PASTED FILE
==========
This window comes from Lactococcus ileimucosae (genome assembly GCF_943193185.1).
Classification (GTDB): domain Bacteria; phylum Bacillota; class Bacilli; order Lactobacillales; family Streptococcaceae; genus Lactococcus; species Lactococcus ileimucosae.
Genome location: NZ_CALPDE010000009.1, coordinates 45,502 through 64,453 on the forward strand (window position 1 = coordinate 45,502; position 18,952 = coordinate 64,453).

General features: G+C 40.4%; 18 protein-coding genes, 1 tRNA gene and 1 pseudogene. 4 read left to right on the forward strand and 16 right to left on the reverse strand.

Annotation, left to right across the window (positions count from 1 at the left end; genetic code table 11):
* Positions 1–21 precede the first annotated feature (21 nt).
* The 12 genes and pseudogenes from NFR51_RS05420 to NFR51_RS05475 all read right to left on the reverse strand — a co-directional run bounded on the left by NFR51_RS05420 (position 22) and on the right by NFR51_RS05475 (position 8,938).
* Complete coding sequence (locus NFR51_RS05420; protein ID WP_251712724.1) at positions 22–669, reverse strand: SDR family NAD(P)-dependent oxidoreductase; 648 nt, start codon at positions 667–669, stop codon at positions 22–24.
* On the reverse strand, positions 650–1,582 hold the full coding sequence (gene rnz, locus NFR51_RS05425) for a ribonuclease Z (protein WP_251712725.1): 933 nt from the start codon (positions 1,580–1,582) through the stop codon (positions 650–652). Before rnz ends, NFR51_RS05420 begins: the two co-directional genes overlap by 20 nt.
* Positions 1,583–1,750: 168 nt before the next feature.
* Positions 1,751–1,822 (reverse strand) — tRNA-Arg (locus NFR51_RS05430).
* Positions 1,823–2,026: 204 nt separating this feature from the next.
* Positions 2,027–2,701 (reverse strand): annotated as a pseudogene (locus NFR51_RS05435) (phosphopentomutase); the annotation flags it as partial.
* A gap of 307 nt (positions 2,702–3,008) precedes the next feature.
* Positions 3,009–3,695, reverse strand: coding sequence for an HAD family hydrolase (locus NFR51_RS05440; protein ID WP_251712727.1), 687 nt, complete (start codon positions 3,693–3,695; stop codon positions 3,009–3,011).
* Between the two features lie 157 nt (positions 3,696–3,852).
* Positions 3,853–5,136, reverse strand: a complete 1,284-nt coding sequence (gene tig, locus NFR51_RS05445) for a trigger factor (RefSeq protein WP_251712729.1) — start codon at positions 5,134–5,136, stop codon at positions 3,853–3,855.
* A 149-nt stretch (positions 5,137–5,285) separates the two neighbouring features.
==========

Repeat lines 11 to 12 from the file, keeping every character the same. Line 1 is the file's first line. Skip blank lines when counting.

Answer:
* Positions 1,751–1,822 (reverse strand) — tRNA-Arg (locus NFR51_RS05430).
* Positions 1,823–2,026: 204 nt separating this feature from the next.